WUCCP is gathering a database of all graduate students and postdocs working on climate-related work, such as research, internships, teaching, and other projects. The purpose is to foster connection and consolidate information about the wide-ranging climate projects happening at WashU. If you do work related to climate change, please fill out this form in order to be listed below.

*The IPCC Tags, derived from the draft outlines of the IPCC AR6 Report, categorize climate work. Graduates and Postdocs in this database self-reported their own work’s foci under these categories.

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Samuel Allen

OTD Candidate

The largest force driving climate change is human activity, a topic in which occupational therapists are experts. My work aims to highlight the importance of climate change curriculum in graduate OT education and provide instructors with suggestions on how to incorporate this discussion in the classroom.

Other Institutional Affiliations: Social Exclusion Lab

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Abigail Aderonmu

Postdoctoral Research Associate, InCEES

Abigail Aderonmu is a Postdoctoral Research Associate with the International Center for Energy, Environment and Sustainability (InCEES) at Washington University in St Louis. Her research interests focus on the human dimensions of global environmental change, including climate change and variability, adaptation, mitigation, as well as vulnerability and resilience in agricultural systems.
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Matthew Austin

Biodiversity Postdoctoral Fellow, Living Earth Collaborative

I am a pollination ecologist who studies how pollination systems are affected by changing environments. At WashU, I am studying how climate change affects the time of year that plant species bloom, and how this in turn affects the ecology and evolution of plant-pollinator communities.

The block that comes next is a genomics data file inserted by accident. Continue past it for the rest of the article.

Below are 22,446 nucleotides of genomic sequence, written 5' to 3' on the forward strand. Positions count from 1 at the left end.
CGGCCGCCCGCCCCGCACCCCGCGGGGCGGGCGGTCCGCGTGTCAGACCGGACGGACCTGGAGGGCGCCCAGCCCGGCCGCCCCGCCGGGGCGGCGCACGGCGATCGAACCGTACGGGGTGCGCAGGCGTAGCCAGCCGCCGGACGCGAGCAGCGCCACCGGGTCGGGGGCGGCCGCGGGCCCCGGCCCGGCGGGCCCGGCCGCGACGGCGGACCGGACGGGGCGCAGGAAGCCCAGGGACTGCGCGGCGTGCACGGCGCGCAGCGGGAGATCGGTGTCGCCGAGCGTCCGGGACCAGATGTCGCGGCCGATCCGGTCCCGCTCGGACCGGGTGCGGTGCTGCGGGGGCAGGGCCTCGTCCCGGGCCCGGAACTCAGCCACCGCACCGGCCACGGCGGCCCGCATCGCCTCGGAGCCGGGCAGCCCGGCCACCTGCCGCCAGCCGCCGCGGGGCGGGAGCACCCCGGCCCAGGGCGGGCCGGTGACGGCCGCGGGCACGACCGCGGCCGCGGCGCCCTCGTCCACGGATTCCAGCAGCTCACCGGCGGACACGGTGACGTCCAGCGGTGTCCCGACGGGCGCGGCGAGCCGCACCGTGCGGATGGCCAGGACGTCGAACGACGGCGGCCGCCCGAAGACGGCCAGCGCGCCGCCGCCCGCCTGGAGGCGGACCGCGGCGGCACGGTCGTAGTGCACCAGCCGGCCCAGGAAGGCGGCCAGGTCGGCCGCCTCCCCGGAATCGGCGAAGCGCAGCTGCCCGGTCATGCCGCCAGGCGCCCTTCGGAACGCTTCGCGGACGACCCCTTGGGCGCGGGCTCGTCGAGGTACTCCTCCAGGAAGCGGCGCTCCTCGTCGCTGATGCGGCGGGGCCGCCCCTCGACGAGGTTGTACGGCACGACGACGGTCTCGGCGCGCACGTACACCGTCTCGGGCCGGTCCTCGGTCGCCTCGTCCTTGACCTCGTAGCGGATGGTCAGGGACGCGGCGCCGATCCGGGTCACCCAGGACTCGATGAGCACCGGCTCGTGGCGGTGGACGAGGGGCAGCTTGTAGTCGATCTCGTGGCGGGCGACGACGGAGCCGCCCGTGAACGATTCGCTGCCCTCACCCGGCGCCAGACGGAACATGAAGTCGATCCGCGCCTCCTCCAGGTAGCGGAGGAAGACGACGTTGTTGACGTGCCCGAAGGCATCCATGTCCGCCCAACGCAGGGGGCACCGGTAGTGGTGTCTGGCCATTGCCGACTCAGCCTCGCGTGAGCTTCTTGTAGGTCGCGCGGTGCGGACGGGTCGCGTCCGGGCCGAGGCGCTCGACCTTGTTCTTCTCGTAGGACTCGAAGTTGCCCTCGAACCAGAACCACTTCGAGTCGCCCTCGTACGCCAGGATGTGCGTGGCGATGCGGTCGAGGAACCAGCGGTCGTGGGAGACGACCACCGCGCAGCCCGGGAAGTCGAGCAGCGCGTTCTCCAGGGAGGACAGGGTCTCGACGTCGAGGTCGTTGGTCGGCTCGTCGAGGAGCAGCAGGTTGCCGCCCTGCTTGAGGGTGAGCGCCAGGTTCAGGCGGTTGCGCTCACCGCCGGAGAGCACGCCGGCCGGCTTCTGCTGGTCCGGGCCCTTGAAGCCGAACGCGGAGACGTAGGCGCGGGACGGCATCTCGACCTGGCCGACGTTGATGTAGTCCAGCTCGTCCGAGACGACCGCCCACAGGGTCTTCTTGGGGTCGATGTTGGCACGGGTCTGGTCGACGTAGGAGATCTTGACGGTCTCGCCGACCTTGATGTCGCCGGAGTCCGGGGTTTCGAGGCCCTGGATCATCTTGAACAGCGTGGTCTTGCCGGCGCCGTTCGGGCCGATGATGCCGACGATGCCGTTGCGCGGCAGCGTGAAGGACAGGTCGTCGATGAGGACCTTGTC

Other Institutional Affiliations: Living Earth Collaborative

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Ivy Blackmore

Postdoctoral Researcher, Public Health/Fisheries Ecology

As a postdoc, Ivy is focused on implementing an intervention in coastal Kenya that addresses malnutrition and its intersections with fisheries sustainability. Her research interests include rural food production systems and livelihood security in low income countries, social-ecological interactions, and subsistence agriculture adaptation and resilience to climate change.


Other institutional affiliations: E3 Nutrition Lab; Humphries Lab

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Rebecca Dudley

PhD Candidate, Anthropology

Rebecca Dudley is a PhD student in Sociocultural Anthropology at Washington University in St. Louis. Her research focuses on industrial farmers in the United States, how they interact with institutions of governance and technology, and how environments are transformed. In this research, she brings in theoretical lenses from economic and environmental anthropology, science and technology studies, and historical ecology. She is particularly interested in how climate change-related events are disrupting industrial farming processes, and how industrial agriculturalists are responding. Rebecca has extensive experience working within the U.S. Department of Agriculture.


Other institutional affiliations: Agri-Food Workshop

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Georgy Falster

Postdoctoral Research Associate, Earth and Planetary Sciences

I aim to better understand changes in the global water cycle during the past 2000 years. This will help us to understand the response of the water cycle to future global climate changes.

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Vincent Fasanello

PhD Candidate, Evolution, Ecology and Population Biology

I combine Experimental Evolution with large-scale biogeography research to better understand how organisms evolve in- and adapt to- harsh and fluctuating environments. With this unique combination of approaches, I am able to explore not only the patterns found in nature but also the underlying evolutionary and ecological processes that contribute to their formation and maintenance.


Other institutional affiliations: Botero Lab (WUSTL); Fay Lab (University of Rochester).

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Emma Frawley

PhD Candidate, Evolution, Ecology, and Population Biology

I’m interested in investigating genetic and phenotypic variation in wild plants with agricultural and cultural value, and broadly motivated by improving the sustainability of our food systems.


Other institutional affiliations: Dept. of Anthropology; Danforth Plant Science Center

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Abigail Hunt

JD Candidate, Energy and Environmental Law Society

I am a law student dedicated to pursuing public interest environmental law. I will be spending my summer working with the USDA Office of General Counsel and I am excited to pursue my passion, working at the intersection of rural equity, environmental sustainability, and social justice.